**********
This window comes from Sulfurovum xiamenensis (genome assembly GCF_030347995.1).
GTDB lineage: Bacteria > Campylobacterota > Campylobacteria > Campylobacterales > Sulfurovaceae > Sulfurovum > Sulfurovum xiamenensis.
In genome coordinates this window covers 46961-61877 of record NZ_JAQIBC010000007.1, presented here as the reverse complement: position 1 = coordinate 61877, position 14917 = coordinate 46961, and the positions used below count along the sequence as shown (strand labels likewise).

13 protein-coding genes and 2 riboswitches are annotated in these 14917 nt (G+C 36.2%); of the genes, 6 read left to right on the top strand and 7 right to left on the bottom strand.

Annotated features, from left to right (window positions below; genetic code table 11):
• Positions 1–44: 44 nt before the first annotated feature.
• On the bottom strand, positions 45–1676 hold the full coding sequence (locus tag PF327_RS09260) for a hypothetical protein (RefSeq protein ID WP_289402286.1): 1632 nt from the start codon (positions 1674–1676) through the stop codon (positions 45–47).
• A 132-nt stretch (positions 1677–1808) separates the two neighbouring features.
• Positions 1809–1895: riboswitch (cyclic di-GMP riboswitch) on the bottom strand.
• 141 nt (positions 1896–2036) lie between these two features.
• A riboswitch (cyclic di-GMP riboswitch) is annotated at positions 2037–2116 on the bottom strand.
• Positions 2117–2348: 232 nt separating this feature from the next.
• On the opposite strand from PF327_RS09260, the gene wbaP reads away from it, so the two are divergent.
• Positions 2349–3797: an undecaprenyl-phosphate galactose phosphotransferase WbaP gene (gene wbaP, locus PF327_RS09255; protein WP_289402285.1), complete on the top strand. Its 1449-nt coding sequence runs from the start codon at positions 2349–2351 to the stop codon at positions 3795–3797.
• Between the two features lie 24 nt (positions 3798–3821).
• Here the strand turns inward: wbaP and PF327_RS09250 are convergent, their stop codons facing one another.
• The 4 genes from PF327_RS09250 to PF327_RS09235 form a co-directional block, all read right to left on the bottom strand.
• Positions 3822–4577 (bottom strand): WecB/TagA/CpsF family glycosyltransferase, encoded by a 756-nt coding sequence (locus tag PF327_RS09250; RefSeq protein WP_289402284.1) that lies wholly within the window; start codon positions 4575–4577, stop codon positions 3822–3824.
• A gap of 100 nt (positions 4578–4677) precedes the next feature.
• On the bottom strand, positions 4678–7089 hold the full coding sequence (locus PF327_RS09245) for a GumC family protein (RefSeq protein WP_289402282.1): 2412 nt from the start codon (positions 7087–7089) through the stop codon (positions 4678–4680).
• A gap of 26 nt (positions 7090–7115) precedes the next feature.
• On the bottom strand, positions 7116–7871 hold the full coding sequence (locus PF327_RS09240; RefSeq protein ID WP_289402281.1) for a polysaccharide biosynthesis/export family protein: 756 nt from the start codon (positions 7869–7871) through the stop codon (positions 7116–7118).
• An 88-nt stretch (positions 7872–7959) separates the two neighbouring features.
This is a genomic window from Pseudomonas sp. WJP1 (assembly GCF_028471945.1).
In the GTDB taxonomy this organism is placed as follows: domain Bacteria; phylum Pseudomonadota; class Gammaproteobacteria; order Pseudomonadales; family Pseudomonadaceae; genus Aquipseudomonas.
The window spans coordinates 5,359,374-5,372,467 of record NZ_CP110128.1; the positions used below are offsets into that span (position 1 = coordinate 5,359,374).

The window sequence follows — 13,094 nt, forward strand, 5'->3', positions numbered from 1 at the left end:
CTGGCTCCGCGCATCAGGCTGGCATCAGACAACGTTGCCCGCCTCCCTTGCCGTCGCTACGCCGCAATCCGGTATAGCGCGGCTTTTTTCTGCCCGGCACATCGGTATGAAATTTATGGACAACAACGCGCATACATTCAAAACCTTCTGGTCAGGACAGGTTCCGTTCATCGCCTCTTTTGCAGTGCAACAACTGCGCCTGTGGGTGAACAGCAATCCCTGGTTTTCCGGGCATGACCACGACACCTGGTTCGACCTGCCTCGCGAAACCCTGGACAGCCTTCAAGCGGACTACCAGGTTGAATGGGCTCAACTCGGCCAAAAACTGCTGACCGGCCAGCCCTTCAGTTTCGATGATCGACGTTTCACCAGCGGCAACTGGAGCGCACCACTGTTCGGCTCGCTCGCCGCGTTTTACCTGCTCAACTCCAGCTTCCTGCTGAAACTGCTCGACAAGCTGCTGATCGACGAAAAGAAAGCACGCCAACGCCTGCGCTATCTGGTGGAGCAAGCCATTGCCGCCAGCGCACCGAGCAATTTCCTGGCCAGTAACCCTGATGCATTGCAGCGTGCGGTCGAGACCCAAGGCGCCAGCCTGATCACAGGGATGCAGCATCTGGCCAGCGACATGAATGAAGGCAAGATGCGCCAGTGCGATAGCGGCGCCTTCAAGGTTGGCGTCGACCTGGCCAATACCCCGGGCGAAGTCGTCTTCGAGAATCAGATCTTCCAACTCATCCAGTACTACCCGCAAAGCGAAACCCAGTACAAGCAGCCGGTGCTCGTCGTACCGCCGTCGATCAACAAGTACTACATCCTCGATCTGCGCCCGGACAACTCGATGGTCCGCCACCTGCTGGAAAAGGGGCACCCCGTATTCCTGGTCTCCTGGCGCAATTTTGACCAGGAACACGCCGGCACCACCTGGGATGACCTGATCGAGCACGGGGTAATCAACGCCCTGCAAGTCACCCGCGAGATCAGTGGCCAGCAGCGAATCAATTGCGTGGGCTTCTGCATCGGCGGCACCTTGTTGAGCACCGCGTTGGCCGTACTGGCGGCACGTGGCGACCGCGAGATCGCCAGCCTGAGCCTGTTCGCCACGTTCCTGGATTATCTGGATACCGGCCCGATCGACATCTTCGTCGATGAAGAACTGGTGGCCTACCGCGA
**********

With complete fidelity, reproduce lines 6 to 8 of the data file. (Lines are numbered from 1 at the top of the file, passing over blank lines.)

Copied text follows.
• Positions 1–44: 44 nt before the first annotated feature.
• On the bottom strand, positions 45–1676 hold the full coding sequence (locus tag PF327_RS09260) for a hypothetical protein (RefSeq protein ID WP_289402286.1): 1632 nt from the start codon (positions 1674–1676) through the stop codon (positions 45–47).
• A 132-nt stretch (positions 1677–1808) separates the two neighbouring features.